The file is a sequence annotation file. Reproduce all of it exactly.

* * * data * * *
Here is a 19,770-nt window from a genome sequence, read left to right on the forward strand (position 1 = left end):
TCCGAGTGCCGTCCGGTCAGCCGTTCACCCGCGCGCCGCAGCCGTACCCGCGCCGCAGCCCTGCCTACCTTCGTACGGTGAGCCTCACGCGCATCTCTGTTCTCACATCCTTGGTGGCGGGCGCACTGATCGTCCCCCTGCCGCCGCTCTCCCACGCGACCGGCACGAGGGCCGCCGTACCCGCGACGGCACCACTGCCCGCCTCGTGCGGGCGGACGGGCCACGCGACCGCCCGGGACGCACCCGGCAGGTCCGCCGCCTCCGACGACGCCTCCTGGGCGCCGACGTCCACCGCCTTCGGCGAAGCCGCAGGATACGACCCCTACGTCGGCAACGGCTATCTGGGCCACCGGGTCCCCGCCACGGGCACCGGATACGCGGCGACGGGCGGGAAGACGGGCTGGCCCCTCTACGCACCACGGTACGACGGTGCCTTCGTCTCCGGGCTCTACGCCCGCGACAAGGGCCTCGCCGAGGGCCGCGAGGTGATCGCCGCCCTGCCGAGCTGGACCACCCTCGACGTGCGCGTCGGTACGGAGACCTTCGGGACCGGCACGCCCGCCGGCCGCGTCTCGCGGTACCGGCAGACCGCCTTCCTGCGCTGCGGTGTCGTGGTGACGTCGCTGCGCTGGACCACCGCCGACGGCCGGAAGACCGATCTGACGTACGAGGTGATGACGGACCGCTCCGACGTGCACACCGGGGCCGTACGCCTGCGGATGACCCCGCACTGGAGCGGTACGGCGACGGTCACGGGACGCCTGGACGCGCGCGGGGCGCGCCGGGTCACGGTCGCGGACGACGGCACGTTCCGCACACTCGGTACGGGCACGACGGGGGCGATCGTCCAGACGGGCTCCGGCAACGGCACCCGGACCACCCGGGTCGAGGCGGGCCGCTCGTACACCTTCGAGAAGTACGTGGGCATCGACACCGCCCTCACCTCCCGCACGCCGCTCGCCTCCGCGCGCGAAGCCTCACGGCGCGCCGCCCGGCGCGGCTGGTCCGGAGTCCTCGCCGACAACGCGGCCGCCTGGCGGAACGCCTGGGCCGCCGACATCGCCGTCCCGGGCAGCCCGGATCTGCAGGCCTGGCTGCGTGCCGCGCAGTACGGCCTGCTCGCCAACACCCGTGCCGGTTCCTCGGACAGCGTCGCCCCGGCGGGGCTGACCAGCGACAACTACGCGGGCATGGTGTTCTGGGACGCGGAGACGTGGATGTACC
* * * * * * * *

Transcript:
Here is a 19,770-nt window from a genome sequence, read left to right on the forward strand (position 1 = left end):
TCCGAGTGCCGTCCGGTCAGCCGTTCACCCGCGCGCCGCAGCCGTACCCGCGCCGCAGCCCTGCCTACCTTCGTACGGTGAGCCTCACGCGCATCTCTGTTCTCACATCCTTGGTGGCGGGCGCACTGATCGTCCCCCTGCCGCCGCTCTCCCACGCGACCGGCACGAGGGCCGCCGTACCCGCGACGGCACCACTGCCCGCCTCGTGCGGGCGGACGGGCCACGCGACCGCCCGGGACGCACCCGGCAGGTCCGCCGCCTCCGACGACGCCTCCTGGGCGCCGACGTCCACCGCCTTCGGCGAAGCCGCAGGATACGACCCCTACGTCGGCAACGGCTATCTGGGCCACCGGGTCCCCGCCACGGGCACCGGATACGCGGCGACGGGCGGGAAGACGGGCTGGCCCCTCTACGCACCACGGTACGACGGTGCCTTCGTCTCCGGGCTCTACGCCCGCGACAAGGGCCTCGCCGAGGGCCGCGAGGTGATCGCCGCCCTGCCGAGCTGGACCACCCTCGACGTGCGCGTCGGTACGGAGACCTTCGGGACCGGCACGCCCGCCGGCCGCGTCTCGCGGTACCGGCAGACCGCCTTCCTGCGCTGCGGTGTCGTGGTGACGTCGCTGCGCTGGACCACCGCCGACGGCCGGAAGACCGATCTGACGTACGAGGTGATGACGGACCGCTCCGACGTGCACACCGGGGCCGTACGCCTGCGGATGACCCCGCACTGGAGCGGTACGGCGACGGTCACGGGACGCCTGGACGCGCGCGGGGCGCGCCGGGTCACGGTCGCGGACGACGGCACGTTCCGCACACTCGGTACGGGCACGACGGGGGCGATCGTCCAGACGGGCTCCGGCAACGGCACCCGGACCACCCGGGTCGAGGCGGGCCGCTCGTACACCTTCGAGAAGTACGTGGGCATCGACACCGCCCTCACCTCCCGCACGCCGCTCGCCTCCGCGCGCGAAGCCTCACGGCGCGCCGCCCGGCGCGGCTGGTCCGGAGTCCTCGCCGACAACGCGGCCGCCTGGCGGAACGCCTGGGCCGCCGACATCGCCGTCCCGGGCAGCCCGGATCTGCAGGCCTGGCTGCGTGCCGCGCAGTACGGCCTGCTCGCCAACACCCGTGCCGGTTCCTCGGACAGCGTCGCCCCGGCGGGGCTGACCAGCGACAACTACGCGGGCATGGTGTTCTGGGACGCGGAGACGTGGATGTACC